Comet Backup supports many different cloud storage providers if you bring your own storage credentials. If you have configured the customer's Comet Backup app to back up directly to a cloud storage provider, you should avoid reusing storage credentials across customers. For each customer, you should either create new cloud storage credentials manually; or proxy the data through Comet Server Storage Role; or ideally, have Comet Server provision new cloud storage credentials automatically. We call this the "Request Storage Vault" or "Requestable" system.
Previous versions of Comet Server supported this "Requestable" provisioning for Backblaze B2, Wasabi Cloud Storage, and custom HTTP integrations. We're very happy to announce that Comet Server extends this support to Amazon AWS and to custom IAM-compatible cloud services.
There are a lot of S3-compatible cloud storage providers on the market, but having "Requestable" support to automatically provision private credentials is a more advanced level of integration than just S3-compatible, and there's not yet an industry standard for providers to use. We're working with individual storage partners to expand our "Requestable" integrations over time.
When configuring a backup job schedule in Comet, you can now tell Comet to back up hourly, but only at certain times of day:
The main two use cases for this feature are
- to back up only 9am to 5pm, Monday to Friday, when you know the customer's computer is on and working, to avoid any meaningless Missed backup job reports; and
- the exact opposite, to back up from 5pm to 9am when you know the customer isn't interactively using their computer.
It's long since been possible to select an hourly schedule, or a daily schedule for weekdays, or individual backup times - but rolling them all together is a nice improvement that makes this kind of configuration much simpler.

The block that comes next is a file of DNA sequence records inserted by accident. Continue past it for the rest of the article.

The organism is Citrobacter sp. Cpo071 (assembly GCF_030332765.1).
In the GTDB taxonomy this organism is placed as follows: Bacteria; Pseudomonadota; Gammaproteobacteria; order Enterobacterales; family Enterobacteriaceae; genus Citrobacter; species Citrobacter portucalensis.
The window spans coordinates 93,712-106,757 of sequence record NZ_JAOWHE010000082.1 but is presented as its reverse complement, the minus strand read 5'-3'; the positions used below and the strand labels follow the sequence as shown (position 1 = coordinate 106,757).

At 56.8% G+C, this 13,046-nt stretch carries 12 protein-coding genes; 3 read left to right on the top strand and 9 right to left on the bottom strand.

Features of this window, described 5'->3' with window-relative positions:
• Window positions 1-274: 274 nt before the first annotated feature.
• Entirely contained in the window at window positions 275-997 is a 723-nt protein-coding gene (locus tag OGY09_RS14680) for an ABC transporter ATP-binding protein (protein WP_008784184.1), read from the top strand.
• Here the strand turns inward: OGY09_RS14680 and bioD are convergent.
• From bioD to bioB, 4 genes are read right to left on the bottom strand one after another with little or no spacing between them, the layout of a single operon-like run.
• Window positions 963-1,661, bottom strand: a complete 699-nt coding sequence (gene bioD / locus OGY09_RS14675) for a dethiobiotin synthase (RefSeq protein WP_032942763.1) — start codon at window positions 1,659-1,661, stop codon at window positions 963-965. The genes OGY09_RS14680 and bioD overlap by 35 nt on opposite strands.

This was a popular suggestion from our Feature Voting page. If you haven't checked out our Feature Voting page, i'd really recommend it. We look at this system often to help guide our priorities, so it's a great way to help shape the future of Comet.
Our Synology .spk package was first publicly released in February this year, as part of Comet 21.12.7. Since then, we've continued to improve the installer and our compatibility.
The platform compatibility has been extended to include more types of ARM CPU, including Synology NAS models based on the Armada, Comcerto, and Monaco platforms. The Synology package has been improved to better understand NAS timezones, provide clearer warnings on login failure, and to calculate device IDs in a more repeatable way. You should find that the installer just works in many more cases.
In the DSM 7 version of the installer, some additional steps are required to grant file permissions to the Comet Backup app. Previously, these steps were only listed in our official documentation, and if you are white-labeling the Comet Backup software for your end-users, then it is difficult to share a link to this information. The latest versions of the installer now include a new built-in help guide explaining how to configure the necessary permission settings for backup.